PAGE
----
As Saskatchewan continues with Phase 1 of its COVID-19 vaccination plan, uncertainty remains on when mass immunization of the general public will start.
The rollout of Phase 2 for the general public is tentatively scheduled to start in April, but the province has cautioned it will depend on vaccine supplies.
“We are ready to go. We are ready to ramp up very quickly in Saskatchewan,” Premier Scott Moe said Tuesday during a briefing.
“Vaccines are working — we just need more of them.”
According to the federal government, Saskatchewan is forecast to receive 15,210 doses of the Pfizer-BioNTech vaccine during the week of Feb. 22 and 53,820 doses during the first four weeks of March. The province is also scheduled to receive 4,500 Moderna vaccines the week of Feb. 22.
Federal officials have said forecasts for the province can change on short notice based on availability and delivery, but Moe said Ottawa has assured him that deliveries will be ramping up significantly in the coming weeks.
“I think better times are ahead. I think we are going to see the numbers of vaccines coming into Saskatchewan increase in the days ahead,” Moe said.
“It’s going to make for some busy times.”
Once Phase 2 rolls out, vaccinations in Saskatchewan will begin by age increments, starting with those in their 60s and scaling down from there.
The province is also targeting people who have intellectual difficulties and are living in group homes, people in emergency shelters, and people with underlying health conditions who are clinically extremely vulnerable.
The Saskatchewan Health Authority will operate 226 vaccine clinics (141 mass immunization clinics, 24 drive-thru clinics and 61 mobile clinics) in 180 communities.
Officials has also reached an agreement with the Pharmacy Association of Saskatchewan for pharmacists to administer the vaccine, much like the yearly flu shot.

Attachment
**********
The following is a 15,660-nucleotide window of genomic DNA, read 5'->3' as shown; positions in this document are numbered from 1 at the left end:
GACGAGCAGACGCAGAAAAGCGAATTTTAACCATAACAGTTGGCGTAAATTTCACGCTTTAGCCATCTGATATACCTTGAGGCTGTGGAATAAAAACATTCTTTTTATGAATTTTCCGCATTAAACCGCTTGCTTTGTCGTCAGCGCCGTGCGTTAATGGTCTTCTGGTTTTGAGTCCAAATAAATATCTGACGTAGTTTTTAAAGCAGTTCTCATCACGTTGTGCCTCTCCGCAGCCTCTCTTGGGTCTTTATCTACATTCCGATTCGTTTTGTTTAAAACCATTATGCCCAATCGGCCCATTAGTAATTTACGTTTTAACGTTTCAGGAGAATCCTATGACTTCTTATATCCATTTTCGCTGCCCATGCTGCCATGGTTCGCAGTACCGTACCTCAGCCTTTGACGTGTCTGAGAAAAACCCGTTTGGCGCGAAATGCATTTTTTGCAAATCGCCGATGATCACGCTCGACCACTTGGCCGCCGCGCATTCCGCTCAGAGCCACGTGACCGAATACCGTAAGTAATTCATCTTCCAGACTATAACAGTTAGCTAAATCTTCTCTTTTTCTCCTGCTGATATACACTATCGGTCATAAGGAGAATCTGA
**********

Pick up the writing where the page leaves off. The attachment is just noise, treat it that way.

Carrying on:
Phase 1, which started on Dec. 22, focuses on immunizing high-risk members of the public including health-care workers in intensive care units, emergency departments and COVID-19 wards, testing staff, elderly residents in care homes, individuals aged 70 and older, and residents over the age of 50 in remote northern communities.
The government has faced a backlash from the medical community, including the Saskatchewan Medical Association, who said health workers ought to be prioritized under guidelines set out by the National Advisory Committee on Immunizations.
Earlier this week, the province announced changes in that a number of additional health workers, including those directly involved in the delivery of the vaccine during Phase 2, will receive their vaccinations in the first phase.
As of Feb. 16, 49,841 total doses had been administered in the province, and of those, 13,596 people have received both doses.
Moe said one in five residents and staff at long-term care homes have been fully immunized.
The province estimates roughly 190,000 people will be immunized during Phase 1, but Moe cautioned that not all of them will be vaccinated by the end of March.
“By the end of March, we’re expecting about 190,000 doses, so that will get us close to about halfway through our Phase 1 delivery,” he said, adding he hopes to be up to 5,000 doses or more per day in April.